Frederick County is well on its way to becoming a dementia-friendly community, as County Executive Jan Gardner has decided to send more than 440 first responders from the Division of Fire and Rescue Services to training on living with dementia.
This is an excellent first step in teaching all county employees, and indeed all first responders, to understand the effects and frustrations of residents suffering from dementia.
The county’s 65-and-over population is about 35,000, and the Maryland Department of Planning projects that it will more than double by 2040, to 74,720 people.
It is a sad fact that as the senior population grows, the number of residents suffering with dementia will grow with it, since dementia is largely a disease of the elderly.
The county’s training program is called Dementia Live, and it is a training session that will give participants a taste of what it might be like to live with dementia. The Senior Services Division started the program in late 2018, and offers it at the senior centers around the county.
Here is how it works, according to a recent News-Post article by reporter Heather Mongilio:
Mary Collins and Mindy Lohman-Hinz, who run the training sessions, give each participant a pair of glasses that almost eliminate peripheral vision, headphones that blast loud background noise, and thick gloves to take away the sense of touch.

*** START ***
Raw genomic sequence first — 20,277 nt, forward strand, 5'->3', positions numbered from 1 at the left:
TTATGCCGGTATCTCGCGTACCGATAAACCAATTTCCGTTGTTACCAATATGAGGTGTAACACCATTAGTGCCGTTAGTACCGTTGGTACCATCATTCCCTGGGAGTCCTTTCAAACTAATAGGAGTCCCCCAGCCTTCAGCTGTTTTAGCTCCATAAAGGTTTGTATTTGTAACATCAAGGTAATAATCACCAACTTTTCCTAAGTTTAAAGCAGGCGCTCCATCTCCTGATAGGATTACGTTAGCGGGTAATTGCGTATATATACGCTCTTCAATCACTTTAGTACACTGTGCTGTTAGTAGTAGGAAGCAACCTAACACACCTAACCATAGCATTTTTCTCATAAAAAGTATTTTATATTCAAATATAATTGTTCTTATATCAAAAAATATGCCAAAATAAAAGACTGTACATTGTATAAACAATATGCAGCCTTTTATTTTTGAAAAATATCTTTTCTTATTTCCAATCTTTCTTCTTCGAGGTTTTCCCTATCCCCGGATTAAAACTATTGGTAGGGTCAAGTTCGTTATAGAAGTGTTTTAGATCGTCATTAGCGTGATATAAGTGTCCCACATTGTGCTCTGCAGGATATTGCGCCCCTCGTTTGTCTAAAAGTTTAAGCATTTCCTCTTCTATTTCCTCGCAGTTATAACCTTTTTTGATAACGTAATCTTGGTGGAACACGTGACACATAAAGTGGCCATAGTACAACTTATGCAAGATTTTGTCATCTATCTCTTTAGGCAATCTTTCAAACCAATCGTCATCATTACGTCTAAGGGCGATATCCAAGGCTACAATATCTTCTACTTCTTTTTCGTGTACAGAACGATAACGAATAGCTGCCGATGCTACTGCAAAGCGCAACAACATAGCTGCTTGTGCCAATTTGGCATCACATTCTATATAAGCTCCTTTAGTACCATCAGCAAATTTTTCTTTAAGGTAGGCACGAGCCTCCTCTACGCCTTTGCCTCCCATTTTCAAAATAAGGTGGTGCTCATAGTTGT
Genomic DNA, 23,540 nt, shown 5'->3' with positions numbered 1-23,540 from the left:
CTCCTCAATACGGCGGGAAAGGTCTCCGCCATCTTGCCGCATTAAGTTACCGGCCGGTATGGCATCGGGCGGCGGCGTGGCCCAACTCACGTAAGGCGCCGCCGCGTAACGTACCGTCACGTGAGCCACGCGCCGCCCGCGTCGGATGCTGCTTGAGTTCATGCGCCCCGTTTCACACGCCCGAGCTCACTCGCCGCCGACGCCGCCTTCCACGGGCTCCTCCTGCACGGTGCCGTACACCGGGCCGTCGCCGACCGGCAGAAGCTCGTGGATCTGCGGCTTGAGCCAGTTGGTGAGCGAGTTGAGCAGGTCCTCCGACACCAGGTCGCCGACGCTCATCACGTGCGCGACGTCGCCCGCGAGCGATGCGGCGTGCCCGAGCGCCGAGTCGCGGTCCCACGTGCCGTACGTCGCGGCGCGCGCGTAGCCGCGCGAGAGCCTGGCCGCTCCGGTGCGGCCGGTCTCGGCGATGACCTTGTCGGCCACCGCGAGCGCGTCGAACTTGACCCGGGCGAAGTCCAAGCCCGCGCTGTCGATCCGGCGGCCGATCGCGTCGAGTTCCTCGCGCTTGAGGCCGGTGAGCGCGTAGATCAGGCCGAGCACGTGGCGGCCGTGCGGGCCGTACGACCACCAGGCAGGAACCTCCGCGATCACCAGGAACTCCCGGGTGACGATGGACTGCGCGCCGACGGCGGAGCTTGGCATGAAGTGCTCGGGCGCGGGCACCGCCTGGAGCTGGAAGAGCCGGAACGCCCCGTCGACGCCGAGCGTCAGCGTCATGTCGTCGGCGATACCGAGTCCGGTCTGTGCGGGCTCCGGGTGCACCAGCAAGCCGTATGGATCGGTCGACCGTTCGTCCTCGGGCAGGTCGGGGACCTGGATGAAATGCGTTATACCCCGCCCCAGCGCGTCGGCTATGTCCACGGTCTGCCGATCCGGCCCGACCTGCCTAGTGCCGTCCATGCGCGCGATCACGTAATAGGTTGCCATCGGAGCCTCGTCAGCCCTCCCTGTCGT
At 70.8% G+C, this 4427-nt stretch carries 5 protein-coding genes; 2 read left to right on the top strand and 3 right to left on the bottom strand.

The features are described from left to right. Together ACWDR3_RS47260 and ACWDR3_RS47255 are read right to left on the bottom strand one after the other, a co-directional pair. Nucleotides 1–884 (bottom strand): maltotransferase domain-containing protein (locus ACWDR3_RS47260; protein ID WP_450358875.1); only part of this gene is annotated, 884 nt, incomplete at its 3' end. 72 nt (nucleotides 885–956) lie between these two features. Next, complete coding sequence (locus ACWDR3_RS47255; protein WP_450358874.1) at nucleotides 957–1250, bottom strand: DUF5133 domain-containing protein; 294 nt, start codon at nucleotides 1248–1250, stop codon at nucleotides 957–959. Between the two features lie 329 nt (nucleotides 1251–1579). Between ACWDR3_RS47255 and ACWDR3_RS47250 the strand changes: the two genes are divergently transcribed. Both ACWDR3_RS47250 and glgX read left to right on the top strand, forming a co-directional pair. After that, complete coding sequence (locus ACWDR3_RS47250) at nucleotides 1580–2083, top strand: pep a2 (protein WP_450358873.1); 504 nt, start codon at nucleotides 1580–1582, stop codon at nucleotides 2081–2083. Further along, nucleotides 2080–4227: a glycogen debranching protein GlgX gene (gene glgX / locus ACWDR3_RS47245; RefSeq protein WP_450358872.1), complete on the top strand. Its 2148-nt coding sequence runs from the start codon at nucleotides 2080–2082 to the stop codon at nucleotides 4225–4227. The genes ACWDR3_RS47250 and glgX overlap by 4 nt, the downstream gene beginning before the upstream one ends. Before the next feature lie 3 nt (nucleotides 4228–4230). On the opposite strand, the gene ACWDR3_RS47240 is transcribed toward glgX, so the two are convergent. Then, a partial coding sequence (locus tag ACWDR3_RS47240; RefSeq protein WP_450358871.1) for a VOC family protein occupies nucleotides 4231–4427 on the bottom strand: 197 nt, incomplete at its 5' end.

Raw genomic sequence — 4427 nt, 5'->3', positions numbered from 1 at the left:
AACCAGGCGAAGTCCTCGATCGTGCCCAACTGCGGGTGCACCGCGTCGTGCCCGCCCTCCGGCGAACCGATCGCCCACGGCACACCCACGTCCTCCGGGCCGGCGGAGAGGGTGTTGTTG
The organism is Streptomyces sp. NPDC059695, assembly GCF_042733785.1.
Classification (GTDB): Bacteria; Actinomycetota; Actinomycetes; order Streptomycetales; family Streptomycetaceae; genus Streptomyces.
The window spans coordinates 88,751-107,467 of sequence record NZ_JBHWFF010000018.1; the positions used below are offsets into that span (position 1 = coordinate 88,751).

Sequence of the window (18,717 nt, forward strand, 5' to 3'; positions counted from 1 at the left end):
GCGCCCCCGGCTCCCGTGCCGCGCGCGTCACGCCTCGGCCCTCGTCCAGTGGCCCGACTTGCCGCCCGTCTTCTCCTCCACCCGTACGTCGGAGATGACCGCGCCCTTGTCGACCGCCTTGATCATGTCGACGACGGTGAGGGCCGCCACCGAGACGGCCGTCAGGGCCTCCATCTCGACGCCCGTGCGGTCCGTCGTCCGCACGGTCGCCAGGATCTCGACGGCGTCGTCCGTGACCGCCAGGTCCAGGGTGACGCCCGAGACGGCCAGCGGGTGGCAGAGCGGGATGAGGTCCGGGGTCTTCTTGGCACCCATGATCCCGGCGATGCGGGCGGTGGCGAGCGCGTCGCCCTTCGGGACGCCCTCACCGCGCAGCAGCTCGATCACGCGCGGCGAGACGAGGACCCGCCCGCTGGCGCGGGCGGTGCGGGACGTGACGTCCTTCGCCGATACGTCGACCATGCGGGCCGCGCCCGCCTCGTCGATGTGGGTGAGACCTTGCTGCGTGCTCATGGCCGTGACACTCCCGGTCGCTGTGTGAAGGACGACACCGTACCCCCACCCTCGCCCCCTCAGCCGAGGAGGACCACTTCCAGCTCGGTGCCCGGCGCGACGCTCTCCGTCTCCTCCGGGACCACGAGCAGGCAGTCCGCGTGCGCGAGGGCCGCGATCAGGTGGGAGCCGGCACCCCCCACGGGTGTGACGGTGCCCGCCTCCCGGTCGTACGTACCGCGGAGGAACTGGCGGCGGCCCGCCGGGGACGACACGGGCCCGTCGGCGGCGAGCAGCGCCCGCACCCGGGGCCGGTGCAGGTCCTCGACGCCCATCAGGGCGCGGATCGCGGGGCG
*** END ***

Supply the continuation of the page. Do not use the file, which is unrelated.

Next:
They then give tasks to each person to complete. The headphones play loud noises, such as a train, while Collins or Lohman-Hinz distribute the tasks, making it difficult to hear what they are saying. The eyeglasses shrink the world of the trainee, much as real vision loss would, and the gloves make handling ordinary items a clumsy chore.
All in all, according to those who have gone through the training, it can be a sobering experience.
Lenne Stolberg, battalion chief of training in the Division of Fire and Rescue Services, told our reporter that training frustrates people as they try to remember the tasks and complete them. It is that frustration and difficulty that the training emphasizes, allowing the participants to better understand what a person with dementia experiences, he said.
For the first responders, the goal is to allow them to better understand dementia, which will lead them to adapt how they respond to calls from or about someone with the brain disease.
“It’s one thing to understand how to treat what they called us for,” Stolberg said. “It’s another thing to understand how to put them at ease.”
A call to a first responder to come to help a resident with dementia can be one of the most combustible interactions between citizens and safety officers. The dementia patient might appear angry or belligerent, or may be unable to explain what has happened or why.
Dementia patients might easily be mistaken for someone who is aggressive or violent. And a patient who has access to a weapon could harm themselves or others, or be wounded or even killed by police.
The dementia training should be mandatory for all first responders — including city police, county sheriff’s deputies and state troopers.
It can literally save lives.